Remote acoustic sensing as a safety mechanism during exposure of metal implants to alternating magnetic fields

Bingbing Cheng, Yonatan Chatzinoff, Debby Szczepanski, Chenchen Bing, Sumbul Shaikh, Omar Wyman, Cameron E. Perry, James A. Richardson, Dennis K. Burns, Bret M. Evers, David E. Greenberg, Rajiv Chopra

Research output: Contribution to journalArticlepeer-review

12 Scopus citations


Treatment of prosthetic joint infections often involves multiple surgeries and prolonged antibiotic administration, resulting in a significant burden to patients and the healthcare system. We are exploring a non-invasive method to eradicate biofilm on metal implants utilizing high-frequency alternating magnetic fields (AMF) which can achieve surface induction heating. Although proof-of-concept studies demonstrate the ability of AMF to eradicate biofilm in vitro, there is a legitimate safety concern related to the potential for thermal damage to surrounding tissues when considering heating implanted metal objects. The goal of this study was to explore the feasibility of detecting acoustic emissions associated with boiling at the interface between a metal implant and surrounding soft tissue as a wireless safety sensing mechanism. Acoustic emissions generated during in vitro and in vivo AMF exposures were captured with a hydrophone, and the relationship with surface temperature analyzed. The effect of AMF exposure power, surrounding media composition, implant location within the AMF transmitter, and implant geometry on acoustic detection during AMF therapy was also evaluated. Acoustic emissions were reliably identified in both tissue-mimicking phantom and mouse studies, and their onset coincided with the implant temperature reaching the boiling threshold. The viscosity of the surrounding medium did not impact the production of acoustic emissions; however, emissions were not present when the medium was oil due to the higher boiling point. Results of simulations and in vivo studies suggest that short-duration, high-power AMF exposures combined with acoustic sensing can be used to minimize the amount of thermal damage in surrounding tissues. These studies support the hypothesis that detection of boiling associated acoustic emissions at a metal/tissue interface could serve as a real-time, wireless safety indicator during AMF treatment of biofilm on metallic implants.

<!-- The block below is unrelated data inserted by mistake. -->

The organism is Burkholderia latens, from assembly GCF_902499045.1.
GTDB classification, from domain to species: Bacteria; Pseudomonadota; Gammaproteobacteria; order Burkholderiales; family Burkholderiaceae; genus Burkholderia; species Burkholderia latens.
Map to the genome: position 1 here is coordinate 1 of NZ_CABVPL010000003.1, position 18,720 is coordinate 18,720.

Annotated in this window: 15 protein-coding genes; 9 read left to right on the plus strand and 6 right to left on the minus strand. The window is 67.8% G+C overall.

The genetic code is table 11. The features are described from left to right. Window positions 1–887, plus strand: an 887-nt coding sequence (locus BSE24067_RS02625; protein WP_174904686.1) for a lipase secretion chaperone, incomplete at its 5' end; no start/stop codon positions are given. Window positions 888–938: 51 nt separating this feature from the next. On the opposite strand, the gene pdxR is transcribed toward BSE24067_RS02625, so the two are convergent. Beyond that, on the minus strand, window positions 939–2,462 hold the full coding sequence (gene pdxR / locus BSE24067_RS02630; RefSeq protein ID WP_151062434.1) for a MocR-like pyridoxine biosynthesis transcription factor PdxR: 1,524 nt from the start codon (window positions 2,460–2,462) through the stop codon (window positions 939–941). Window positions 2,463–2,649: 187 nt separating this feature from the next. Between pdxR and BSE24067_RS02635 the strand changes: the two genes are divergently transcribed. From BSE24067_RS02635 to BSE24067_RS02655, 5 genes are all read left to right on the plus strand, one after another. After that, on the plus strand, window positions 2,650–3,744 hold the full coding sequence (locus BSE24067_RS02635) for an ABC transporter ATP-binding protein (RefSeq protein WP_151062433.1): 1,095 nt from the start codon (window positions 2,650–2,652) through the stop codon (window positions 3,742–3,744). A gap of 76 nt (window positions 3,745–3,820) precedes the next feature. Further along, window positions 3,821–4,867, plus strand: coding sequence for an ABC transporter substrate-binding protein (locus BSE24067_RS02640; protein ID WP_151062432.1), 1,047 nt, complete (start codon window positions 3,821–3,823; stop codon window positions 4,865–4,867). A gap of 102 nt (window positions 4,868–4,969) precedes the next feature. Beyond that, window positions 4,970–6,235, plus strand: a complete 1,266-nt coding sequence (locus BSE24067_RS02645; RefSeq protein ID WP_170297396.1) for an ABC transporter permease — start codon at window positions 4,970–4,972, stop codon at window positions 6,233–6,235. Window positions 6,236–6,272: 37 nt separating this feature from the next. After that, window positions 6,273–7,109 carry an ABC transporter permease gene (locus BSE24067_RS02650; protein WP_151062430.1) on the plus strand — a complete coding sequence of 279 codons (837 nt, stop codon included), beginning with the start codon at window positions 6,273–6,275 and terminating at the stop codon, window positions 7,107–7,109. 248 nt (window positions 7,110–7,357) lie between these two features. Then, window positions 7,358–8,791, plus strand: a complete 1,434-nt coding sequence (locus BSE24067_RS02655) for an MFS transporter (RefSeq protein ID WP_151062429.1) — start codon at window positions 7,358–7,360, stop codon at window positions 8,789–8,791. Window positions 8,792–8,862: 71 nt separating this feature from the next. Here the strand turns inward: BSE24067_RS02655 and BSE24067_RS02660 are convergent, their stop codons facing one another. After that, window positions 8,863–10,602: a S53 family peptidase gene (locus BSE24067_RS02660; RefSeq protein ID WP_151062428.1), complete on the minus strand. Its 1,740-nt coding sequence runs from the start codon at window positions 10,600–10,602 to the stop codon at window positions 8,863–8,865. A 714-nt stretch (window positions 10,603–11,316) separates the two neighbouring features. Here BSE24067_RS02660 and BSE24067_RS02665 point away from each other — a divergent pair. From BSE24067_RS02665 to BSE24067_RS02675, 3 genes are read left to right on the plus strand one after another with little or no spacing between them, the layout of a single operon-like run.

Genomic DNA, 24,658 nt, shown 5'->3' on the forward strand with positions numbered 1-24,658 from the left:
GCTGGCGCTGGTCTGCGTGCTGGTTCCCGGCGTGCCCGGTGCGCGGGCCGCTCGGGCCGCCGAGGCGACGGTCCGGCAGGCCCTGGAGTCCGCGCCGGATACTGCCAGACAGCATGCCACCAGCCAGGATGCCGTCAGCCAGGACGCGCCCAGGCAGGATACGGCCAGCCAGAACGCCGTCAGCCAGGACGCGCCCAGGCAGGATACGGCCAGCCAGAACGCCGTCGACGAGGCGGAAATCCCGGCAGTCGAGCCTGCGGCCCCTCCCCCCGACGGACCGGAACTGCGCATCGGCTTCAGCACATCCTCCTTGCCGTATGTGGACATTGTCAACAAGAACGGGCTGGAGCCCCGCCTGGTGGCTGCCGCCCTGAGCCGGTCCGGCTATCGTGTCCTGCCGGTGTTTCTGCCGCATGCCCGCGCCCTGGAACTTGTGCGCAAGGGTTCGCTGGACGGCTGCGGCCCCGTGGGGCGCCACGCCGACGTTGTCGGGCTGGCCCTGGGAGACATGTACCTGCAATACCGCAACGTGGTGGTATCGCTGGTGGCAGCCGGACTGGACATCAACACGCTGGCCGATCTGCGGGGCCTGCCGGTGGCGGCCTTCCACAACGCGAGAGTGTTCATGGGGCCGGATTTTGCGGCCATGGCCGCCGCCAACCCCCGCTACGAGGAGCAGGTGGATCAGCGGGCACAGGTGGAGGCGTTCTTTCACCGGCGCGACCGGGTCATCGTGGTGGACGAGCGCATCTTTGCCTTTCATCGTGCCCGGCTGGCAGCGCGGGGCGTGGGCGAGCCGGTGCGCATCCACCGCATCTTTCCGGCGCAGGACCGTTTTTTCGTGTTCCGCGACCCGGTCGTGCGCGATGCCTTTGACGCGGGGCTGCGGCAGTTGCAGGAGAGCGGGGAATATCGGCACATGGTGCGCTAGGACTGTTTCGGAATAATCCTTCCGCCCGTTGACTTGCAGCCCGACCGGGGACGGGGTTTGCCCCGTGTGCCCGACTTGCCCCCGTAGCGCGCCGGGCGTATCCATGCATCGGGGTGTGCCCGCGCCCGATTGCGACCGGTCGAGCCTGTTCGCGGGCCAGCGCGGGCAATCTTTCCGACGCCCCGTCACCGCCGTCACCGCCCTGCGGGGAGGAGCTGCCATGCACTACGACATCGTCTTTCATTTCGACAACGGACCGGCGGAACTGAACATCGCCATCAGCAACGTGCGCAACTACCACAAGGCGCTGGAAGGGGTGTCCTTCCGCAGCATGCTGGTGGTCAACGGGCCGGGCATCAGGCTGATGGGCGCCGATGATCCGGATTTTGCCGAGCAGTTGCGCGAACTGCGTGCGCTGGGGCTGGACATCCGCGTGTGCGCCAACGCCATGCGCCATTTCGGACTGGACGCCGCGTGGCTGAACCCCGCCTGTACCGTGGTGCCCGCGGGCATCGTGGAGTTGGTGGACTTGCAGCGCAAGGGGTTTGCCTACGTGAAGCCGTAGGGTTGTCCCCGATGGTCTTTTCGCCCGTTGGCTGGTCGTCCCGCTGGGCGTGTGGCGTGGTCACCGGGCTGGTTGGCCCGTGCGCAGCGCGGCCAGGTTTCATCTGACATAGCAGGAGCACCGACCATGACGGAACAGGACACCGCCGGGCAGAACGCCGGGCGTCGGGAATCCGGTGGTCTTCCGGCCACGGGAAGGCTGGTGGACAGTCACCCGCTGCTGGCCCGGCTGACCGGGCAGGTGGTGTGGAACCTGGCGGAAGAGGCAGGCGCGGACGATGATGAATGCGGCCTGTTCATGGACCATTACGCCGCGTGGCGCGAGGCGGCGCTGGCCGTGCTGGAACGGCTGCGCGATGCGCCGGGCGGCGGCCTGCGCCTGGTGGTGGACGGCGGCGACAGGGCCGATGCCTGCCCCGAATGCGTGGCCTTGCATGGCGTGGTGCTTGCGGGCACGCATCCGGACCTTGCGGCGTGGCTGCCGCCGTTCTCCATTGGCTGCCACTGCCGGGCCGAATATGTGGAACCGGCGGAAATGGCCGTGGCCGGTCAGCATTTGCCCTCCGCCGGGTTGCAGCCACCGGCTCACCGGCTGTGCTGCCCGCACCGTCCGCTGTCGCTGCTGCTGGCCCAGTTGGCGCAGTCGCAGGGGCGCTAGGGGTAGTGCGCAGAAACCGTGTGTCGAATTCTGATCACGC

Original languageEnglish (US)
Article numbere0197380
JournalPloS one
Issue number5
StatePublished - May 2018

ASJC Scopus subject areas

  • General


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